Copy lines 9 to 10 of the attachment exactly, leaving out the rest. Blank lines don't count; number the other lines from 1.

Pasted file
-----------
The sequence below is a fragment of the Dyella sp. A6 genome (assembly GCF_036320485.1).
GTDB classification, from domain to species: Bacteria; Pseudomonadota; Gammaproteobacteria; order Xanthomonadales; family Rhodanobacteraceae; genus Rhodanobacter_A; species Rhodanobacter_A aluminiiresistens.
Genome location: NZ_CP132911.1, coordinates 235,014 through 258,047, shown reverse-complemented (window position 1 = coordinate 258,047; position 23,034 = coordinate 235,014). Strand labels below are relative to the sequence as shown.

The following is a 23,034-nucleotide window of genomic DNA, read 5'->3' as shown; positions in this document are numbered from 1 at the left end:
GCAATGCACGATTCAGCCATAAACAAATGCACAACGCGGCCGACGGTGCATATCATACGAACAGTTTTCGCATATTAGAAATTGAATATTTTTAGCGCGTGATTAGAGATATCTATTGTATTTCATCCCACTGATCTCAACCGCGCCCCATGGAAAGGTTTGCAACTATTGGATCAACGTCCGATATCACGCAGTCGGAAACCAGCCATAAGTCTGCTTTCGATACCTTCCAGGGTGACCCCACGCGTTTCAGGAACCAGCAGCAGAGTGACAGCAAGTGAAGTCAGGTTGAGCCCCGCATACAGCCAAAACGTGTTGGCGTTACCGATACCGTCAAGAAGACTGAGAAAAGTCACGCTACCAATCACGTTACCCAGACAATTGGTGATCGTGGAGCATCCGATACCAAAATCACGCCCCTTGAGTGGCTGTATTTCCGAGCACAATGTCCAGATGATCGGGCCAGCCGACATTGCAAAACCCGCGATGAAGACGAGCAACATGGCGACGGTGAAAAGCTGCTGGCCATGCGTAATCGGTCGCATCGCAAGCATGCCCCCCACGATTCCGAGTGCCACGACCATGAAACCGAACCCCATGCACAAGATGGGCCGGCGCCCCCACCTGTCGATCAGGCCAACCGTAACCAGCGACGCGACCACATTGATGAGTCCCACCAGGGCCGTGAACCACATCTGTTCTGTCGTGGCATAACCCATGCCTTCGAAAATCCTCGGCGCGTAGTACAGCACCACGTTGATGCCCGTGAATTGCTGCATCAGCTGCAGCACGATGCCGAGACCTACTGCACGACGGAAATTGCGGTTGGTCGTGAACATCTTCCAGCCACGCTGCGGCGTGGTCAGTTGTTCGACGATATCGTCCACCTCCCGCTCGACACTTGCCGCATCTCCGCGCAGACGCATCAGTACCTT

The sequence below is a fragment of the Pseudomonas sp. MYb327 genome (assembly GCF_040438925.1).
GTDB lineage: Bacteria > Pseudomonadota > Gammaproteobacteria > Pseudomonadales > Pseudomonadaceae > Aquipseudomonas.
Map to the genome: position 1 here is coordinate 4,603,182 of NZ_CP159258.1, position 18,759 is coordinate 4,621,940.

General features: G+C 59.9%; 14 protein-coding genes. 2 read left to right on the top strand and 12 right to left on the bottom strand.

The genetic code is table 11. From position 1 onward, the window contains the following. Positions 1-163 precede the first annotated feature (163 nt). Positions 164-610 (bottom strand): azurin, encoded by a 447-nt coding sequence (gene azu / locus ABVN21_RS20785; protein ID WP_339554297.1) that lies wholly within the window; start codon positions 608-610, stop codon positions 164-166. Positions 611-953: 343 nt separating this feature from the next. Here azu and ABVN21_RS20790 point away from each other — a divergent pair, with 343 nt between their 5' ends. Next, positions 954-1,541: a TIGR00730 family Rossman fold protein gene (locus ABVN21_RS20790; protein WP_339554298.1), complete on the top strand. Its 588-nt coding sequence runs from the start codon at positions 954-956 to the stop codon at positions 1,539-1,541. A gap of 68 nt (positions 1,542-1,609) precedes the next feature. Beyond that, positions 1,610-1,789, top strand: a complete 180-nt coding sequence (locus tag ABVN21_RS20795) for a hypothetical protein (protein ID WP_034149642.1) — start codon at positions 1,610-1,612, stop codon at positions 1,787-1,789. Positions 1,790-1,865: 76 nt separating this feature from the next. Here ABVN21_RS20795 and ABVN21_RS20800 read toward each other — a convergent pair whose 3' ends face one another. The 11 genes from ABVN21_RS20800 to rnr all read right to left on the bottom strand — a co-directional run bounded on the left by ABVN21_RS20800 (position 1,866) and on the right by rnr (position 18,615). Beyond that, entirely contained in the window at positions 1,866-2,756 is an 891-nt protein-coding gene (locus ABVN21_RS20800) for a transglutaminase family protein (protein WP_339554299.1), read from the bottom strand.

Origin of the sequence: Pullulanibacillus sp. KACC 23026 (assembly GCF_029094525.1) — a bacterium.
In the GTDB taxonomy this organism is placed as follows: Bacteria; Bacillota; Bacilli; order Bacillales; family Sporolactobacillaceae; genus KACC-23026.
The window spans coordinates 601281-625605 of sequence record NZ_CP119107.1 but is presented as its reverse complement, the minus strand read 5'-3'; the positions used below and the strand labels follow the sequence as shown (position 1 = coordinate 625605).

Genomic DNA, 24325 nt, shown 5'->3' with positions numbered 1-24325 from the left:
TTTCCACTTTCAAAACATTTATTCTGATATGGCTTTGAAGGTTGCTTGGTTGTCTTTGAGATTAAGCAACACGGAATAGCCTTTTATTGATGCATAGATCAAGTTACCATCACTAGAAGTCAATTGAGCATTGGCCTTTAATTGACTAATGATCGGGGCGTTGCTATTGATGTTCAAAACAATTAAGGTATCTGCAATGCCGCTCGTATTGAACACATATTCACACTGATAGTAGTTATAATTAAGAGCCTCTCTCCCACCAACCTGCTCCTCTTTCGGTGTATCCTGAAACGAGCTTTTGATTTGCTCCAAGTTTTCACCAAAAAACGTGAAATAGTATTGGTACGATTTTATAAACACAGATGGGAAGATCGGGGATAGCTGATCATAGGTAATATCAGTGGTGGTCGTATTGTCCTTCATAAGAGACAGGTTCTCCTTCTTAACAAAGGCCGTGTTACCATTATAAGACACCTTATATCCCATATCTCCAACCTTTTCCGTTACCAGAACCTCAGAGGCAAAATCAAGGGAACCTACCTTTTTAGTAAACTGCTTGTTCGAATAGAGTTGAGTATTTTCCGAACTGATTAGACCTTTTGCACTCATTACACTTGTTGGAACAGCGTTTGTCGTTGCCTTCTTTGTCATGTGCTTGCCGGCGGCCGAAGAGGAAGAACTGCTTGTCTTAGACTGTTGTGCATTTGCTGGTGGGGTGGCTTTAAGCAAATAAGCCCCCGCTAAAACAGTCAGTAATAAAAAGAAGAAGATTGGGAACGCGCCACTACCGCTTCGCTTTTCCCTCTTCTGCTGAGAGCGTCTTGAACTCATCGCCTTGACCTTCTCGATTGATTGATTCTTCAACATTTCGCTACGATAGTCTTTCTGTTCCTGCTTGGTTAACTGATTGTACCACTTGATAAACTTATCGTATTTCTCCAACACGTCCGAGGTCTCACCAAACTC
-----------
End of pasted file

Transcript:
General features: G+C 59.9%; 14 protein-coding genes. 2 read left to right on the top strand and 12 right to left on the bottom strand.

The genetic code is table 11. From position 1 onward, the window contains the following. Positions 1-163 precede the first annotated feature (163 nt). Positions 164-610 (bottom strand): azurin, encoded by a 447-nt coding sequence (gene azu / locus ABVN21_RS20785; protein ID WP_339554297.1) that lies wholly within the window; start codon positions 608-610, stop codon positions 164-166. Positions 611-953: 343 nt separating this feature from the next. Here azu and ABVN21_RS20790 point away from each other — a divergent pair, with 343 nt between their 5' ends. Next, positions 954-1,541: a TIGR00730 family Rossman fold protein gene (locus ABVN21_RS20790; protein WP_339554298.1), complete on the top strand. Its 588-nt coding sequence runs from the start codon at positions 954-956 to the stop codon at positions 1,539-1,541. A gap of 68 nt (positions 1,542-1,609) precedes the next feature. Beyond that, positions 1,610-1,789, top strand: a complete 180-nt coding sequence (locus tag ABVN21_RS20795) for a hypothetical protein (protein ID WP_034149642.1) — start codon at positions 1,610-1,612, stop codon at positions 1,787-1,789. Positions 1,790-1,865: 76 nt separating this feature from the next. Here ABVN21_RS20795 and ABVN21_RS20800 read toward each other — a convergent pair whose 3' ends face one another. The 11 genes from ABVN21_RS20800 to rnr all read right to left on the bottom strand — a co-directional run bounded on the left by ABVN21_RS20800 (position 1,866) and on the right by rnr (position 18,615). Beyond that, entirely contained in the window at positions 1,866-2,756 is an 891-nt protein-coding gene (locus ABVN21_RS20800) for a transglutaminase family protein (protein WP_339554299.1), read from the bottom strand.